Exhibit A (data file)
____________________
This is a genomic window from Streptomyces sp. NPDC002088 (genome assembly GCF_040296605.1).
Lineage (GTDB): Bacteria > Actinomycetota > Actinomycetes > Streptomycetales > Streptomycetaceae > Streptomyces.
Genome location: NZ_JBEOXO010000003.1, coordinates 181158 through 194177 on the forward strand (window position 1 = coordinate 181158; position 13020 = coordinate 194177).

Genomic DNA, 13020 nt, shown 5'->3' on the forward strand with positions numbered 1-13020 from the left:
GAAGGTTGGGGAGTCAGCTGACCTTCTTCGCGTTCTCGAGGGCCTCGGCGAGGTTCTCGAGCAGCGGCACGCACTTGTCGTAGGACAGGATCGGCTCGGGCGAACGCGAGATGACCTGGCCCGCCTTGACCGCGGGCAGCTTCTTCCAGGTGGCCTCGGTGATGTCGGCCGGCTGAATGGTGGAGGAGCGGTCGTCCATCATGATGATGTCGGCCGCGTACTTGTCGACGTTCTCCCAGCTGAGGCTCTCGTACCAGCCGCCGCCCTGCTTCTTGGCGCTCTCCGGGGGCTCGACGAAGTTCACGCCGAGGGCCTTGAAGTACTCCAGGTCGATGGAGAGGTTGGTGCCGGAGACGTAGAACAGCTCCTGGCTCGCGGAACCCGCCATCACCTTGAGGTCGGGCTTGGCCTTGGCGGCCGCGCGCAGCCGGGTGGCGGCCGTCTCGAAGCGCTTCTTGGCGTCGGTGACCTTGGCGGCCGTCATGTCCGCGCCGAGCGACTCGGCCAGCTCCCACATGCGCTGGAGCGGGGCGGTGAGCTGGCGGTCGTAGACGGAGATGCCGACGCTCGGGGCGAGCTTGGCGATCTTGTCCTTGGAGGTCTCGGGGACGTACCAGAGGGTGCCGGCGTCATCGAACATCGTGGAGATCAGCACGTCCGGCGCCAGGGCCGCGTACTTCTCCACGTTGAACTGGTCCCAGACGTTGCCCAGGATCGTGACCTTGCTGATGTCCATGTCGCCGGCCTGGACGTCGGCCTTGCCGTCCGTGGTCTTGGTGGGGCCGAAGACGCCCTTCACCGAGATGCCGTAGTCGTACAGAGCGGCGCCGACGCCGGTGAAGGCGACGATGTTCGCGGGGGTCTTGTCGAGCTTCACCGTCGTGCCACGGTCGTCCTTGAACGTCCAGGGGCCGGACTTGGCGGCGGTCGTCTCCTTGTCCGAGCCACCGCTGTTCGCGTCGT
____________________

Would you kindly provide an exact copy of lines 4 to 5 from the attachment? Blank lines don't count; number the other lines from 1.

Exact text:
Genomic DNA, 13020 nt, shown 5'->3' on the forward strand with positions numbered 1-13020 from the left:
GAAGGTTGGGGAGTCAGCTGACCTTCTTCGCGTTCTCGAGGGCCTCGGCGAGGTTCTCGAGCAGCGGCACGCACTTGTCGTAGGACAGGATCGGCTCGGGCGAACGCGAGATGACCTGGCCCGCCTTGACCGCGGGCAGCTTCTTCCAGGTGGCCTCGGTGATGTCGGCCGGCTGAATGGTGGAGGAGCGGTCGTCCATCATGATGATGTCGGCCGCGTACTTGTCGACGTTCTCCCAGCTGAGGCTCTCGTACCAGCCGCCGCCCTGCTTCTTGGCGCTCTCCGGGGGCTCGACGAAGTTCACGCCGAGGGCCTTGAAGTACTCCAGGTCGATGGAGAGGTTGGTGCCGGAGACGTAGAACAGCTCCTGGCTCGCGGAACCCGCCATCACCTTGAGGTCGGGCTTGGCCTTGGCGGCCGCGCGCAGCCGGGTGGCGGCCGTCTCGAAGCGCTTCTTGGCGTCGGTGACCTTGGCGGCCGTCATGTCCGCGCCGAGCGACTCGGCCAGCTCCCACATGCGCTGGAGCGGGGCGGTGAGCTGGCGGTCGTAGACGGAGATGCCGACGCTCGGGGCGAGCTTGGCGATCTTGTCCTTGGAGGTCTCGGGGACGTACCAGAGGGTGCCGGCGTCATCGAACATCGTGGAGATCAGCACGTCCGGCGCCAGGGCCGCGTACTTCTCCACGTTGAACTGGTCCCAGACGTTGCCCAGGATCGTGACCTTGCTGATGTCCATGTCGCCGGCCTGGACGTCGGCCTTGCCGTCCGTGGTCTTGGTGGGGCCGAAGACGCCCTTCACCGAGATGCCGTAGTCGTACAGAGCGGCGCCGACGCCGGTGAAGGCGACGATGTTCGCGGGGGTCTTGTCGAGCTTCACCGTCGTGCCACGGTCGTCCTTGAACGTCCAGGGGCCGGACTTGGCGGCGGTCGTCTCCTTGTCCGAGCCACCGCTGTTCGCGTCGT